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Collector’s Minute: Christmas Plates

by Mike Wilcox (12/20/10).

Christmas wouldn’t be Christmas without all the tradition and decorations. Precious memories stored away in boxes attics and basements along with the tinsel, ornaments and decoration for the other 49 weeks of the year are pulled out and displayed. Tree ornaments that have been in the family for four generations, paper chains or macaroni-covered Angels made by children now grown with kids of their own, are lovingly unwrapped one at a time, bringing a big smile or tears. Some pieces, old or rare, are almost too valuable to display occupy places of honor on the mantel piece or wall, out of the reach of children.

Royal Copenhagen’s first Christmas plate.

Bing and Grondahl’s first Christmas plate.

One such traditional item is the Christmas plate which, legend has it, got its start as a gift from wealthy landowners to their servants. The plates—filled with sweet treats—were a rare thing for servants, who would to refer to them as their “Christmas Plate.” While the original Christmas plates were simple affairs, likely made of wood or pottery, what been considered a Christmas plate since the turn of the 19th century are considerably more decorative.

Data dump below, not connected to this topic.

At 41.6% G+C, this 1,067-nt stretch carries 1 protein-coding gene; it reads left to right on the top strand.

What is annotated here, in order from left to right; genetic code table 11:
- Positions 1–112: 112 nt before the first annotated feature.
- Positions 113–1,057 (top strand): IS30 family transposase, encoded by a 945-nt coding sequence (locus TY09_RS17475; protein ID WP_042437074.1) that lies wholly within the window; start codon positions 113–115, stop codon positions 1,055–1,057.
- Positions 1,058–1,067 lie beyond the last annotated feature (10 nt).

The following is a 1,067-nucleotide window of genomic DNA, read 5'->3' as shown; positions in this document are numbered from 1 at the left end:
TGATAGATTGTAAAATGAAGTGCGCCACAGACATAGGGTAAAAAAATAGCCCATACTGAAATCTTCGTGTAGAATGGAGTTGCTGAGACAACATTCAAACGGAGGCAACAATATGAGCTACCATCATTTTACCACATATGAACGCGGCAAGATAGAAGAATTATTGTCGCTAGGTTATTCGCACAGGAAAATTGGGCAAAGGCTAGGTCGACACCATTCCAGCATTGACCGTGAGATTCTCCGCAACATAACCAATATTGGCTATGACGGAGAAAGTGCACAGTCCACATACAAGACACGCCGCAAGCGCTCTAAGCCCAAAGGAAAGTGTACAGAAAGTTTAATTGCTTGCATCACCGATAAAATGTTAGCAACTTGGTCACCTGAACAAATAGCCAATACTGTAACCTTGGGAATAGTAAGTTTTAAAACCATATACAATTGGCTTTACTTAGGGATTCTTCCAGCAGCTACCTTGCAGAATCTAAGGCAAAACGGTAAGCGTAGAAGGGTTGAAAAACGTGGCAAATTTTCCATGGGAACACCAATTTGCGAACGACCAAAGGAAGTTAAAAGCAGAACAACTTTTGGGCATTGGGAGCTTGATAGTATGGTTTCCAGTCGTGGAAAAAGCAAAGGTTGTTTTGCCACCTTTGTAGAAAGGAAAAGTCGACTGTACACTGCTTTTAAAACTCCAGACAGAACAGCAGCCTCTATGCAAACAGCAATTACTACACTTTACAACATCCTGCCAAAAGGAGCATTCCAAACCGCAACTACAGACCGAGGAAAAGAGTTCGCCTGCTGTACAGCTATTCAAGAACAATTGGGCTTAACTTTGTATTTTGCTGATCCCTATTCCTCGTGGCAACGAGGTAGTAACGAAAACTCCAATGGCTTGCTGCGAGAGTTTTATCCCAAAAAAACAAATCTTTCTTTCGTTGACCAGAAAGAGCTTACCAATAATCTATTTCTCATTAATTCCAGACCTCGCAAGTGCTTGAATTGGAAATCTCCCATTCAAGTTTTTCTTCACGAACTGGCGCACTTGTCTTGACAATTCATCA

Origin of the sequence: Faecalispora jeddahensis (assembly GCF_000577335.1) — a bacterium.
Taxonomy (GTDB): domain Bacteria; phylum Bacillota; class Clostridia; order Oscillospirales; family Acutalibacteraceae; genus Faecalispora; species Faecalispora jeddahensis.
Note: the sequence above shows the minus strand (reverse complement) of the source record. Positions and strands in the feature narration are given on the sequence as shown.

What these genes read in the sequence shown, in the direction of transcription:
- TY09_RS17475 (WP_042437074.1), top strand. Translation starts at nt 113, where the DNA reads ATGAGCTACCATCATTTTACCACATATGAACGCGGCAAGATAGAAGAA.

The Christmas plate tradition today is an annual affair, as each year the companies that produce them make a limited number for sale only that year, the molds broken after the edition has been run. The first modern firm to produce annual plates of this type was Bing and Grondahl in 1895, followed by Royal Copenhagen about 1908. These very early plates are the most sought-after, and if you can find one, Royal Copenhagen’s first Christmas plate could sell for $1,700 or more at auction.

Bing and Grondahl’s first platewould also set you back some $1,600. But not all the early plates by both companies are so expensive, later examples by Royal Copenhagen made from 1909 to 1914 often sell at auction in the $75-$100 range, while the Bing and Grondahl examples from the same period often selling for less than $60.

Mike Wilcox, of Wilcox & Hall Appraisers, is a Worthologist who specializes in Art Nouveau and the Arts and Craft movement.

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